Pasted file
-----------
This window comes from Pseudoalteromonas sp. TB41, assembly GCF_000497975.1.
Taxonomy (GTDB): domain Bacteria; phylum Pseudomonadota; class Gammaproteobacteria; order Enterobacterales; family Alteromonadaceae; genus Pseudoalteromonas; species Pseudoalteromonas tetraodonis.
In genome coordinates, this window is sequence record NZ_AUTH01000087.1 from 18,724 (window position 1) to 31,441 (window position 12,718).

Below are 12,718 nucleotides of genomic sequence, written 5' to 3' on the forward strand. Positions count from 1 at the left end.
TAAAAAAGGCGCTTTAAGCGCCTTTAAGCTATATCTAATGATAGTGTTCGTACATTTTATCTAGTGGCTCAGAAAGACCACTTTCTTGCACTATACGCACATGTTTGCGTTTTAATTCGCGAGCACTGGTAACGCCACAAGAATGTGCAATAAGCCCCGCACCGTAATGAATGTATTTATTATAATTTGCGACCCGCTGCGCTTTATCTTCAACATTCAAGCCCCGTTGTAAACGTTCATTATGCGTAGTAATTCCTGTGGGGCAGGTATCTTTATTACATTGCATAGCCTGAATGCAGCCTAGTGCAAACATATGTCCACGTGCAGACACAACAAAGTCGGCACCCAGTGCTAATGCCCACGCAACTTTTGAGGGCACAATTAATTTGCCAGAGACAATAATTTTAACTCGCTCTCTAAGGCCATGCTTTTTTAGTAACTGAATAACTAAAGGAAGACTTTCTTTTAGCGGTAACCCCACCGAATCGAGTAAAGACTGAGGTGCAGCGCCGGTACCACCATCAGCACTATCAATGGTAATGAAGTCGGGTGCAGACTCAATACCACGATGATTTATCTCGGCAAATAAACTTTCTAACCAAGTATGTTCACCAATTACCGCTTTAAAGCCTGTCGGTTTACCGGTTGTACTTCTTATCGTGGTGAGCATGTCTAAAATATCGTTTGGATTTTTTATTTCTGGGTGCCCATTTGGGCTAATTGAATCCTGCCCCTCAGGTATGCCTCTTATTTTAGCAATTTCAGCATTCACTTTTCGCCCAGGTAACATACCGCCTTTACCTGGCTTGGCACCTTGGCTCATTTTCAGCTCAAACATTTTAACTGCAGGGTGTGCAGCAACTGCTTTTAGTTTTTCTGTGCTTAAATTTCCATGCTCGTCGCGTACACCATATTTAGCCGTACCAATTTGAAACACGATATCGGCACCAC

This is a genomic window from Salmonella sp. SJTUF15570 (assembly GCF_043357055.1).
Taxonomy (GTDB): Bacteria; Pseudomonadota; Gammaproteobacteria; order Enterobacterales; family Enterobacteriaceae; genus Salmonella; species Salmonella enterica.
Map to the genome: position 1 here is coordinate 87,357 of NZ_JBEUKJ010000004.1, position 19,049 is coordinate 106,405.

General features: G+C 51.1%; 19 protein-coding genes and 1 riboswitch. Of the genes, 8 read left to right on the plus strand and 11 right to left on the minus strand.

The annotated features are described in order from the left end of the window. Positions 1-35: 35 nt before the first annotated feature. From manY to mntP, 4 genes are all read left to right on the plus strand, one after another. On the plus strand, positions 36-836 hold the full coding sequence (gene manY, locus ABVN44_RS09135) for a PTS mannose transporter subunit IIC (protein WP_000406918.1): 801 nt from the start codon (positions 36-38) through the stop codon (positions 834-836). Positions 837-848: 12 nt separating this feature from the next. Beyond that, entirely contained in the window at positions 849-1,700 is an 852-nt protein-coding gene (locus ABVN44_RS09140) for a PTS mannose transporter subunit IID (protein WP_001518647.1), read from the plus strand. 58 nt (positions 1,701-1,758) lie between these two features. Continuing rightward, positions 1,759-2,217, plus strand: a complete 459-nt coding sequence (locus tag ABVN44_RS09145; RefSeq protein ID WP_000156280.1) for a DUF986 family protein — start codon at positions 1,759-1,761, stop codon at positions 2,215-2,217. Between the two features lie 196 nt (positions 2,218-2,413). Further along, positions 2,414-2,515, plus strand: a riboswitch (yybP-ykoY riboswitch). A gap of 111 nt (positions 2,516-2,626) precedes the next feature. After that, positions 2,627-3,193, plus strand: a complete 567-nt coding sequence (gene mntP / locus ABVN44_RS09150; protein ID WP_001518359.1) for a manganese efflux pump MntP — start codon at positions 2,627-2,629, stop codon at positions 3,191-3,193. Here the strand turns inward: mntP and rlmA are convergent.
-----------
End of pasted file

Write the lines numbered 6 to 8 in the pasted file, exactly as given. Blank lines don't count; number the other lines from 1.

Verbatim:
This is a genomic window from Salmonella sp. SJTUF15570 (assembly GCF_043357055.1).
Taxonomy (GTDB): Bacteria; Pseudomonadota; Gammaproteobacteria; order Enterobacterales; family Enterobacteriaceae; genus Salmonella; species Salmonella enterica.
Map to the genome: position 1 here is coordinate 87,357 of NZ_JBEUKJ010000004.1, position 19,049 is coordinate 106,405.